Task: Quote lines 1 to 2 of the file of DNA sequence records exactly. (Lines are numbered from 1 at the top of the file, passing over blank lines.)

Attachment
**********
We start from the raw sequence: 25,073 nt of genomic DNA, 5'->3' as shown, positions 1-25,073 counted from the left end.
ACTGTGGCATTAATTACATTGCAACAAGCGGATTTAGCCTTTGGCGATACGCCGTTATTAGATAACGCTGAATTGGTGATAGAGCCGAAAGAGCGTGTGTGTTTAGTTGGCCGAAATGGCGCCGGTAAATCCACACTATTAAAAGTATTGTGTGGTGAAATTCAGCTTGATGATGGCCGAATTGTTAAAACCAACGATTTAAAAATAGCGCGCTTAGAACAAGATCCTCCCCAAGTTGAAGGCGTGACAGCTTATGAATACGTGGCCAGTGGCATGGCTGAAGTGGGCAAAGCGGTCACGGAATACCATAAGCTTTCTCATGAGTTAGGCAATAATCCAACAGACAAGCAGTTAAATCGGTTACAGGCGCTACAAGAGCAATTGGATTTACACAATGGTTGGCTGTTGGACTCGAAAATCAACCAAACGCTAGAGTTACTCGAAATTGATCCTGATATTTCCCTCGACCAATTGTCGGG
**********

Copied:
We start from the raw sequence: 25,073 nt of genomic DNA, 5'->3' as shown, positions 1-25,073 counted from the left end.
ACTGTGGCATTAATTACATTGCAACAAGCGGATTTAGCCTTTGGCGATACGCCGTTATTAGATAACGCTGAATTGGTGATAGAGCCGAAAGAGCGTGTGTGTTTAGTTGGCCGAAATGGCGCCGGTAAATCCACACTATTAAAAGTATTGTGTGGTGAAATTCAGCTTGATGATGGCCGAATTGTTAAAACCAACGATTTAAAAATAGCGCGCTTAGAACAAGATCCTCCCCAAGTTGAAGGCGTGACAGCTTATGAATACGTGGCCAGTGGCATGGCTGAAGTGGGCAAAGCGGTCACGGAATACCATAAGCTTTCTCATGAGTTAGGCAATAATCCAACAGACAAGCAGTTAAATCGGTTACAGGCGCTACAAGAGCAATTGGATTTACACAATGGTTGGCTGTTGGACTCGAAAATCAACCAAACGCTAGAGTTACTCGAAATTGATCCTGATATTTCCCTCGACCAATTGTCGGG